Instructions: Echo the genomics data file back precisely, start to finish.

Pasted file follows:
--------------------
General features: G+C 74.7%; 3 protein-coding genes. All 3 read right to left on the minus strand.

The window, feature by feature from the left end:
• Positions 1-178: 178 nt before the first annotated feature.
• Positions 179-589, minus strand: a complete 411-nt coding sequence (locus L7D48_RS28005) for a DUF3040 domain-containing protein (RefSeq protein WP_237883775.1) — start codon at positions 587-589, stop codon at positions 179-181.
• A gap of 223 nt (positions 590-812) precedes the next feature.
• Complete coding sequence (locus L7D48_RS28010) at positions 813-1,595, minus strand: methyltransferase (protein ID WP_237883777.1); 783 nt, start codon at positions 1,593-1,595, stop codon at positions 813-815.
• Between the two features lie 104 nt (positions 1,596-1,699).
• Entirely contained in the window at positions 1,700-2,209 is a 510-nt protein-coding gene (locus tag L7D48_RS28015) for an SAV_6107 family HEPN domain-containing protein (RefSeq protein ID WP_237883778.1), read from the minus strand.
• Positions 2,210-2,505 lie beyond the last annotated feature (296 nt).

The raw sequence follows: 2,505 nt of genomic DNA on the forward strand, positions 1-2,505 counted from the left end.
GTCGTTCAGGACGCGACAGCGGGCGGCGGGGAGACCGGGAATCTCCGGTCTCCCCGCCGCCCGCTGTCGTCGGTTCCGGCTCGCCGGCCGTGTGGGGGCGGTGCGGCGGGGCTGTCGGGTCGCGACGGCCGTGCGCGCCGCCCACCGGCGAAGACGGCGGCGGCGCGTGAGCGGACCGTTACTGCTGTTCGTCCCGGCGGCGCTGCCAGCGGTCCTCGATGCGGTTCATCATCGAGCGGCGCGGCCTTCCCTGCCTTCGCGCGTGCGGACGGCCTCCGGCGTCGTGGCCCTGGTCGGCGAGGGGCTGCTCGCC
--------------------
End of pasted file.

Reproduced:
General features: G+C 74.7%; 3 protein-coding genes. All 3 read right to left on the minus strand.

The window, feature by feature from the left end:
• Positions 1-178: 178 nt before the first annotated feature.
• Positions 179-589, minus strand: a complete 411-nt coding sequence (locus L7D48_RS28005) for a DUF3040 domain-containing protein (RefSeq protein WP_237883775.1) — start codon at positions 587-589, stop codon at positions 179-181.
• A gap of 223 nt (positions 590-812) precedes the next feature.
• Complete coding sequence (locus L7D48_RS28010) at positions 813-1,595, minus strand: methyltransferase (protein ID WP_237883777.1); 783 nt, start codon at positions 1,593-1,595, stop codon at positions 813-815.
• Between the two features lie 104 nt (positions 1,596-1,699).
• Entirely contained in the window at positions 1,700-2,209 is a 510-nt protein-coding gene (locus tag L7D48_RS28015) for an SAV_6107 family HEPN domain-containing protein (RefSeq protein ID WP_237883778.1), read from the minus strand.
• Positions 2,210-2,505 lie beyond the last annotated feature (296 nt).

The raw sequence follows: 2,505 nt of genomic DNA on the forward strand, positions 1-2,505 counted from the left end.
GTCGTTCAGGACGCGACAGCGGGCGGCGGGGAGACCGGGAATCTCCGGTCTCCCCGCCGCCCGCTGTCGTCGGTTCCGGCTCGCCGGCCGTGTGGGGGCGGTGCGGCGGGGCTGTCGGGTCGCGACGGCCGTGCGCGCCGCCCACCGGCGAAGACGGCGGCGGCGCGTGAGCGGACCGTTACTGCTGTTCGTCCCGGCGGCGCTGCCAGCGGTCCTCGATGCGGTTCATCATCGAGCGGCGCGGCCTTCCCTGCCTTCGCGCGTGCGGACGGCCTCCGGCGTCGTGGCCCTGGTCGGCGAGGGGCTGCTCGCC